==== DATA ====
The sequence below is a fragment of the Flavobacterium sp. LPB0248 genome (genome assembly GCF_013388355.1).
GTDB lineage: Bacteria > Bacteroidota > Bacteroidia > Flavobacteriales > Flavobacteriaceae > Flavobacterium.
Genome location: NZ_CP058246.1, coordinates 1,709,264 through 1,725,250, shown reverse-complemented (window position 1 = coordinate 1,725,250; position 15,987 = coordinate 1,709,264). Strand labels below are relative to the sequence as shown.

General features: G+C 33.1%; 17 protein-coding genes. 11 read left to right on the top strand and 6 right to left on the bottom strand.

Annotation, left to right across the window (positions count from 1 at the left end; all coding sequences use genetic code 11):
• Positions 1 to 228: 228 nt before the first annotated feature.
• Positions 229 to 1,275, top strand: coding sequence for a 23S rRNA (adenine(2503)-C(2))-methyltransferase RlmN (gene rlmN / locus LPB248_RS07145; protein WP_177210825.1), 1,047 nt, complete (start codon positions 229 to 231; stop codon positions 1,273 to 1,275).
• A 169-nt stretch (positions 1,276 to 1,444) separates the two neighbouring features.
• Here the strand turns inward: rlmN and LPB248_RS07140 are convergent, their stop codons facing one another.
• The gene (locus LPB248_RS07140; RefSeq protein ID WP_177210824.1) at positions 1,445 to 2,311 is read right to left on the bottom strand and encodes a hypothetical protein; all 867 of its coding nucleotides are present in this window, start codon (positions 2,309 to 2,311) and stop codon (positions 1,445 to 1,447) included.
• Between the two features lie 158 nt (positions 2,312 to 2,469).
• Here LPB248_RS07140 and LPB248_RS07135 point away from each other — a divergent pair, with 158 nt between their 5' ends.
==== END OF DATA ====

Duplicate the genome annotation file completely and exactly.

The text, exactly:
The sequence below is a fragment of the Flavobacterium sp. LPB0248 genome (genome assembly GCF_013388355.1).
GTDB lineage: Bacteria > Bacteroidota > Bacteroidia > Flavobacteriales > Flavobacteriaceae > Flavobacterium.
Genome location: NZ_CP058246.1, coordinates 1,709,264 through 1,725,250, shown reverse-complemented (window position 1 = coordinate 1,725,250; position 15,987 = coordinate 1,709,264). Strand labels below are relative to the sequence as shown.

General features: G+C 33.1%; 17 protein-coding genes. 11 read left to right on the top strand and 6 right to left on the bottom strand.

Annotation, left to right across the window (positions count from 1 at the left end; all coding sequences use genetic code 11):
• Positions 1 to 228: 228 nt before the first annotated feature.
• Positions 229 to 1,275, top strand: coding sequence for a 23S rRNA (adenine(2503)-C(2))-methyltransferase RlmN (gene rlmN / locus LPB248_RS07145; protein WP_177210825.1), 1,047 nt, complete (start codon positions 229 to 231; stop codon positions 1,273 to 1,275).
• A 169-nt stretch (positions 1,276 to 1,444) separates the two neighbouring features.
• Here the strand turns inward: rlmN and LPB248_RS07140 are convergent, their stop codons facing one another.
• The gene (locus LPB248_RS07140; RefSeq protein ID WP_177210824.1) at positions 1,445 to 2,311 is read right to left on the bottom strand and encodes a hypothetical protein; all 867 of its coding nucleotides are present in this window, start codon (positions 2,309 to 2,311) and stop codon (positions 1,445 to 1,447) included.
• Between the two features lie 158 nt (positions 2,312 to 2,469).
• Here LPB248_RS07140 and LPB248_RS07135 point away from each other — a divergent pair, with 158 nt between their 5' ends.